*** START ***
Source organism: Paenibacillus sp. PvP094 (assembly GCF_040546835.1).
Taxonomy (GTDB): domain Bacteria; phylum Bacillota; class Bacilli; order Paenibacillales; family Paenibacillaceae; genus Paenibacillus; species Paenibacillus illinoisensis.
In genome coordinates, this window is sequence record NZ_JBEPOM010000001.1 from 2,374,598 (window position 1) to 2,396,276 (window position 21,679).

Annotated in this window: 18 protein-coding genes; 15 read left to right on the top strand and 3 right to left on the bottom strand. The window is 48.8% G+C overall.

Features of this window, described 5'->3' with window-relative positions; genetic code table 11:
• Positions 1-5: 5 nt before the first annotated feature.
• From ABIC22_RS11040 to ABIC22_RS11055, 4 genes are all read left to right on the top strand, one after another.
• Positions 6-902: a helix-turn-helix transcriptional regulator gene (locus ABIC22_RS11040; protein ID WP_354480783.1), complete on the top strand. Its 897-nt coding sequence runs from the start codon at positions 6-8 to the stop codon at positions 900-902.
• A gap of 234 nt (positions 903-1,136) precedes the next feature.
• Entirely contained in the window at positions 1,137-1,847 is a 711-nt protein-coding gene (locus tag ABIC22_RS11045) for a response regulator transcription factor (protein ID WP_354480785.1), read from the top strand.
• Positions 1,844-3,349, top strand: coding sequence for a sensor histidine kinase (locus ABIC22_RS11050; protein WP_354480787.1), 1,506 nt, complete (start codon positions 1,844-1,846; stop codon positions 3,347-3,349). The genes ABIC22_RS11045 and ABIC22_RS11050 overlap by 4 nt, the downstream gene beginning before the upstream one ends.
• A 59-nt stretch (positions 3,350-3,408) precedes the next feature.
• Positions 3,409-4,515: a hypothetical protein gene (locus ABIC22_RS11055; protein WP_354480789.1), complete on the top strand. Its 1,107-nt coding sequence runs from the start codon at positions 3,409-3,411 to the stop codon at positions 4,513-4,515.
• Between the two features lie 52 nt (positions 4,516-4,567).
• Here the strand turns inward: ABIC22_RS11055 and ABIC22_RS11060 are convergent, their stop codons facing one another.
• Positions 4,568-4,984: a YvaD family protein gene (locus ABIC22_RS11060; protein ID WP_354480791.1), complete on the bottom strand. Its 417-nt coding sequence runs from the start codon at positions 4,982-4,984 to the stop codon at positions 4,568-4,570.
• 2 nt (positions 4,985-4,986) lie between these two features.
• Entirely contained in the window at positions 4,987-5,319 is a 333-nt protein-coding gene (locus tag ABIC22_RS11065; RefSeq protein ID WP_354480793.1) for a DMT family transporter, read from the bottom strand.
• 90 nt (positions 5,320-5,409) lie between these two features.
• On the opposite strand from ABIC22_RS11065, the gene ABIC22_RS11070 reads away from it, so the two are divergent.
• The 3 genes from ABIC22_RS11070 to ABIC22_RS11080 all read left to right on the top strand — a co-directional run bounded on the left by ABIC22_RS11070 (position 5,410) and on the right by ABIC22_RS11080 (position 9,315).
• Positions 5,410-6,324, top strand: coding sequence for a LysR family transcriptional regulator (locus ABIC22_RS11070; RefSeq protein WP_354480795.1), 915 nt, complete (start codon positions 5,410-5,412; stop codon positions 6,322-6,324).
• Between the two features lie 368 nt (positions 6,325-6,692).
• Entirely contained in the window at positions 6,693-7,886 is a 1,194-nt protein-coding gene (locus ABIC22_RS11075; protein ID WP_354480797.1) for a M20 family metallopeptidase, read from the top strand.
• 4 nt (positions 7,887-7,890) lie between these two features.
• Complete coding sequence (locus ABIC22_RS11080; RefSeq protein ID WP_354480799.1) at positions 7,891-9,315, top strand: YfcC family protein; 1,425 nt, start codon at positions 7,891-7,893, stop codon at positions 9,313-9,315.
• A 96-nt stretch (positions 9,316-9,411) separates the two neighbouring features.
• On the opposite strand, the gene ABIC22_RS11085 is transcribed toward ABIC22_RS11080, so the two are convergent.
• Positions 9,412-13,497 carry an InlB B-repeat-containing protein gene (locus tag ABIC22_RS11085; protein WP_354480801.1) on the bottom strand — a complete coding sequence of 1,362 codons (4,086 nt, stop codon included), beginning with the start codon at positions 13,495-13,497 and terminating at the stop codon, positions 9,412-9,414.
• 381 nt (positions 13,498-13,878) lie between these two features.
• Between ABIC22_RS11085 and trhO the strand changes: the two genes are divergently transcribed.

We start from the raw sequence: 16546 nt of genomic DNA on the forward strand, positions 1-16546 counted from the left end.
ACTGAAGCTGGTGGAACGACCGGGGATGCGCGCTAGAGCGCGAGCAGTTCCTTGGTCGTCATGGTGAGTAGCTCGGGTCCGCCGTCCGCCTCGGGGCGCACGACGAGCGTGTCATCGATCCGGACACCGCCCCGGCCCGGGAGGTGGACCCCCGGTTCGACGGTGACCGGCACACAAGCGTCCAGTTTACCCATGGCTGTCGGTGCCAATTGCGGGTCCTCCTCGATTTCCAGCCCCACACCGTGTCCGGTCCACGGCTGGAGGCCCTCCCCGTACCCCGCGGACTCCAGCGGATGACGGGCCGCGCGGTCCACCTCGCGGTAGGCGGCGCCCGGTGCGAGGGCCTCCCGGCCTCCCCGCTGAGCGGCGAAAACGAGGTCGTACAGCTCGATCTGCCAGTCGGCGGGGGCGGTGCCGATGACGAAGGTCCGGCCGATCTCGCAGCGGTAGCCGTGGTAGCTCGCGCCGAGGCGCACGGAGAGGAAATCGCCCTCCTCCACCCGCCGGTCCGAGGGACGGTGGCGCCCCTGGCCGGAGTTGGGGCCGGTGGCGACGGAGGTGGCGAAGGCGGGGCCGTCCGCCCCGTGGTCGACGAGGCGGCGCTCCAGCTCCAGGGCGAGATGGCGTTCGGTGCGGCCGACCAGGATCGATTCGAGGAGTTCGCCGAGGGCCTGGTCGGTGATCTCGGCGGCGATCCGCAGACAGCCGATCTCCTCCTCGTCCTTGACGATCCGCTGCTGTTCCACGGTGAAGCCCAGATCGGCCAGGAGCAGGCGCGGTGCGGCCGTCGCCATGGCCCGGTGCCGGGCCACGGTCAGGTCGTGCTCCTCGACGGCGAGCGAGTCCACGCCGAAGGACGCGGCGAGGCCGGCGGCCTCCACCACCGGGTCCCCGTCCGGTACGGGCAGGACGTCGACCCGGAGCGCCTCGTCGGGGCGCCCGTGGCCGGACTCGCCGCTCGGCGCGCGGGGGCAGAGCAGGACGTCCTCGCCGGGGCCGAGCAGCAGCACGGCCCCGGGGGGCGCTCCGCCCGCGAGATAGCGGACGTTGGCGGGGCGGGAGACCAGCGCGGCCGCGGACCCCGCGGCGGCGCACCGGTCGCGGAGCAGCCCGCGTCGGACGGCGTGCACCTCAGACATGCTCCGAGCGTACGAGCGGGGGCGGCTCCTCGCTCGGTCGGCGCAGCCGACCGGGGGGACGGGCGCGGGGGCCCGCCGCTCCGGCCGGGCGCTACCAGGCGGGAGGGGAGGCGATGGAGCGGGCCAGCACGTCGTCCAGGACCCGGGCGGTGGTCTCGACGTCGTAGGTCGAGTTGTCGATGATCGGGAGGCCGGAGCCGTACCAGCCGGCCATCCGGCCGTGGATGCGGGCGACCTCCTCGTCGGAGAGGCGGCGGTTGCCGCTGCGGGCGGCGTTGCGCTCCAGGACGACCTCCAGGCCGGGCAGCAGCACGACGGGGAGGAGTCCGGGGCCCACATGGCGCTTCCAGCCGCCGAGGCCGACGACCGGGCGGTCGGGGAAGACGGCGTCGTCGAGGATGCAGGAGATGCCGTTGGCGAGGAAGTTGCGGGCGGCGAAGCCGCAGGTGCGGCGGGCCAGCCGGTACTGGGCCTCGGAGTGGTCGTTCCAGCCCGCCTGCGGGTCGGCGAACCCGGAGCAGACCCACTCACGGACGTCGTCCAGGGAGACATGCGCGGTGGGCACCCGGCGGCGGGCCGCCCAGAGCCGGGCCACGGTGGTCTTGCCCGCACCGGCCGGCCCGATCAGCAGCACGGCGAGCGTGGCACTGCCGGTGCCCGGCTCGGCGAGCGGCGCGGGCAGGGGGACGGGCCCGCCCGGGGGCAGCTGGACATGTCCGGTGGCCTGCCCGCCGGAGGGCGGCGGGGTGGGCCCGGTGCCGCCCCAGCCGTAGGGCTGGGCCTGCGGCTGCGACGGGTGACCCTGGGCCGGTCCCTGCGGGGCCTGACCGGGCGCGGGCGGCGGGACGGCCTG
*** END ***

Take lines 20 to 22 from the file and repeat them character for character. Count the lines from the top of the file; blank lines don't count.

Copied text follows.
• On the opposite strand from ABIC22_RS11065, the gene ABIC22_RS11070 reads away from it, so the two are divergent.
• The 3 genes from ABIC22_RS11070 to ABIC22_RS11080 all read left to right on the top strand — a co-directional run bounded on the left by ABIC22_RS11070 (position 5,410) and on the right by ABIC22_RS11080 (position 9,315).
• Positions 5,410-6,324, top strand: coding sequence for a LysR family transcriptional regulator (locus ABIC22_RS11070; RefSeq protein WP_354480795.1), 915 nt, complete (start codon positions 5,410-5,412; stop codon positions 6,322-6,324).